World’s Largest Producer of Geothermal Electricity

I would have guessed Iceland, but it’s actually the U.S.:

Beyond the sun, a new wave of clean energy

As policymakers promote alternative energy sources to reduce the United States’ emissions of greenhouse gases and its dependence on foreign oil, entrepreneurs are becoming increasingly inventive about finding novel ways to power the economy.

Beyond solar power and wind, which is America’s most developed renewable-energy sector, a host of companies are exploring a variety of more obscure technologies. Researchers are trying to come up with ways to turn algae into diesel fuel. In landfills, startups are attempting to wring energy out of waste such as leaves, tires and “car fluff” from junked automobiles.

It is hard to predict what portion of the country’s needs could be met by these emerging technologies. The United States is already the world’s largest producer of geothermal electricity, with 212 plants generating 3,119 megawatts. A panel convened by the Massachusetts Institute of Technology concluded in a recent report that by 2050, geothermal plants could produce 100 gigawatts, which would be equivalent to 10 percent of current U.S. electricity capacity.

To be honest, I never think too much about geothermal, because I always thought of it as a niche application. I had no idea the U.S. produced that much geothermal energy. To put the 3,119 geothermal megawatts in perspective, installed wind capacity is about 12,000 megawatts in the U.S., and installed solar PV is about 6,000 megawatts. And to put those numbers in perspective, installed nuclear capacity is 100,000 megawatts, and installed coal capacity is 335,000 megawatts.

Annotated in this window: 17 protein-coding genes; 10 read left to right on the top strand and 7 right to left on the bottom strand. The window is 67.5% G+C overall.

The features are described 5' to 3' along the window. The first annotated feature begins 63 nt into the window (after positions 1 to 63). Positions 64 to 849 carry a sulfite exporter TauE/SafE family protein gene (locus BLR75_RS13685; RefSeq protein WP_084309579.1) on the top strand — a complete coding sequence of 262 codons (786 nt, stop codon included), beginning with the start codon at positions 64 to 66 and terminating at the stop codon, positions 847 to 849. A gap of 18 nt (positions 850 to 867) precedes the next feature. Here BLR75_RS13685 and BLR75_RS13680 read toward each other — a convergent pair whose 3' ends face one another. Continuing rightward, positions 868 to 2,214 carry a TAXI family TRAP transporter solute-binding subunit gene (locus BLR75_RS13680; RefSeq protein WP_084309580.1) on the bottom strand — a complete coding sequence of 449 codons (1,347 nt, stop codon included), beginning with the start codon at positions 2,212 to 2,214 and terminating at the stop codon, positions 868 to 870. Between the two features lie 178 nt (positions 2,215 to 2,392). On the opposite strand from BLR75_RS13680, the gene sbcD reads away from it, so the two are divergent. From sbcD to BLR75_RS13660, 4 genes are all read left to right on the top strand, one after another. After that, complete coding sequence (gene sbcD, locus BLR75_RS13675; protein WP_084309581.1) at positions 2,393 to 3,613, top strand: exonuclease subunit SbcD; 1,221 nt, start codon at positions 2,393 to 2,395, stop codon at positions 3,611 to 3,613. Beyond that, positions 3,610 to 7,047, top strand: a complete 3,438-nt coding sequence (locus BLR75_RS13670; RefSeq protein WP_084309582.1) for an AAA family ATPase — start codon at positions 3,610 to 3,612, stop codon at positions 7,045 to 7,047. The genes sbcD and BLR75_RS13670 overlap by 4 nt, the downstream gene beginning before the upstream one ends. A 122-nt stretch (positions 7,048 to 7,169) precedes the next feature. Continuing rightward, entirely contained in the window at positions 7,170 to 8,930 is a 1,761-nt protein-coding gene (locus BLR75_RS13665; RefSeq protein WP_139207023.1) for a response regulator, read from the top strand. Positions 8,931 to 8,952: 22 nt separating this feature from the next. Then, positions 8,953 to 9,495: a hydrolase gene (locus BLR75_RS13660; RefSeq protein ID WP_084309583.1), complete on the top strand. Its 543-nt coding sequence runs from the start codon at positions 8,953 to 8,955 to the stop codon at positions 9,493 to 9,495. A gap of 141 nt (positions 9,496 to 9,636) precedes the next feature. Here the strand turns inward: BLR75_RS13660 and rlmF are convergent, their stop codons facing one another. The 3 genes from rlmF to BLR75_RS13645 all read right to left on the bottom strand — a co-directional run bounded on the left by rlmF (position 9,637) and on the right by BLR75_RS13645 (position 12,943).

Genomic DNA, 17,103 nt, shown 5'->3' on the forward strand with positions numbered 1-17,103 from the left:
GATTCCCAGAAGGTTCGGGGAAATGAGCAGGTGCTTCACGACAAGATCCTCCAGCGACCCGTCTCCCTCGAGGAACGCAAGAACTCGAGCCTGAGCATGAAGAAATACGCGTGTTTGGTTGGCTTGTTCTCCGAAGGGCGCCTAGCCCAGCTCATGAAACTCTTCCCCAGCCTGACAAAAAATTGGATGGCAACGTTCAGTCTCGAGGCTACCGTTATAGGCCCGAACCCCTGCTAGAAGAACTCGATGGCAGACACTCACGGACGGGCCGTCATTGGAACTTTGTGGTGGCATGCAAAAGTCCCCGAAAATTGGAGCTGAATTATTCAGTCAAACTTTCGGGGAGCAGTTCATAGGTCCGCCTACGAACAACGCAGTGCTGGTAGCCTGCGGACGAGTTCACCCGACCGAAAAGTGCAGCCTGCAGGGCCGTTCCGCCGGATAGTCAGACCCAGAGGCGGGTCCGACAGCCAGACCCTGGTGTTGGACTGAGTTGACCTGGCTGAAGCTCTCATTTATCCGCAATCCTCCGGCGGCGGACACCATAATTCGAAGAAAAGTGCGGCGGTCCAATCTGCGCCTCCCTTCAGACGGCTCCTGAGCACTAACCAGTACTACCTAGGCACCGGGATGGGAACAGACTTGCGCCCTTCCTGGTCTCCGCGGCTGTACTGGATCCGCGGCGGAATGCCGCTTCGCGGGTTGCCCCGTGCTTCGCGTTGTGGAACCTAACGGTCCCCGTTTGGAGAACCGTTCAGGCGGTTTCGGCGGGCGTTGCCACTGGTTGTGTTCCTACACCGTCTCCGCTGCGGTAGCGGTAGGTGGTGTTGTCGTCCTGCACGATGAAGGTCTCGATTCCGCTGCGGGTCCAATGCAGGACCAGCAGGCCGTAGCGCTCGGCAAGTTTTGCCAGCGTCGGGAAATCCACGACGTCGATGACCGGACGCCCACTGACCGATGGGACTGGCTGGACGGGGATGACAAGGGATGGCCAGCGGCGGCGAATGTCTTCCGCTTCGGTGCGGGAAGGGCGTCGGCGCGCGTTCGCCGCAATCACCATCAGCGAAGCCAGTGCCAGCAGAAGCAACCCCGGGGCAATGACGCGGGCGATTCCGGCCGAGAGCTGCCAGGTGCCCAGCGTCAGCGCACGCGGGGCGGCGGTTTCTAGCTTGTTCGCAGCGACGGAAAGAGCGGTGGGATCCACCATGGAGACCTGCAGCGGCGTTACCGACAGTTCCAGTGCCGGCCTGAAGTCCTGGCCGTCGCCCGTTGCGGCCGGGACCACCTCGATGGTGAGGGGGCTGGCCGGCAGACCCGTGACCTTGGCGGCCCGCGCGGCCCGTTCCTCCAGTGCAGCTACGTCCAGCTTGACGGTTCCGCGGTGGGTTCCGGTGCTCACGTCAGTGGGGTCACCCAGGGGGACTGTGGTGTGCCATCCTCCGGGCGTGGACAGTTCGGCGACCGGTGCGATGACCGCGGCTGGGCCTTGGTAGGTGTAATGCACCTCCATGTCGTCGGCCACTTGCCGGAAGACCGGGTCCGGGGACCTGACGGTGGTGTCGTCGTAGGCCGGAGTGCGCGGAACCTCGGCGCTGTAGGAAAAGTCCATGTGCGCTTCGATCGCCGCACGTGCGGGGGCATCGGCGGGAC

9 thoughts on “World’s Largest Producer of Geothermal Electricity”

  1. The little stub I have here from Southern California Edison says that 9% of my “2006 Actual Power MIX” came from geothermal.

    (41% nat gas, 17% nuke, 15% coal, 11% large hydro, 3% wind, 2% biomass & waste, 1% small hydro, 1% solar)

  2. I heard a piece about this on NPR a month or two ago, and one of the points made (IIRC) is that the more geologically active an area is, the greater potential for geothermal electricity generation. Ever since, I’ve been wondering why, for example, the Japanese (or, closer to home, Hawaii) aren’t going into this in a huge way.

    For areas with a good geothermal resource, it seems to provide the biggest benefit of nuclear (i.e., nice stable baseload generation that complements the intermittent renewables like wind/solar/tidal) without any of the drawbacks. And I’d guess that (at least here in the US) a hot-rock geothermal generating plant would be about a zillion times easier to get permitted and built than a new nuclear plant.

  3. Every energy source has its drawbacks. You have to choose which ones are worth it. There are small earthquakes of magnitude between 1 and 2 at The Geysers, CA where PG&E has geothermal plants. I used to think that the earthquakes were natural and came before the geothermal plants and that they were just a sign of how geothermal is often good in geologically active areas. Recently, I think I read that the small earthquakes there are caused by the geothermal plant. They are not big earthquakes. Quarry explosions show up about the same magnitude on the earthquake detectors.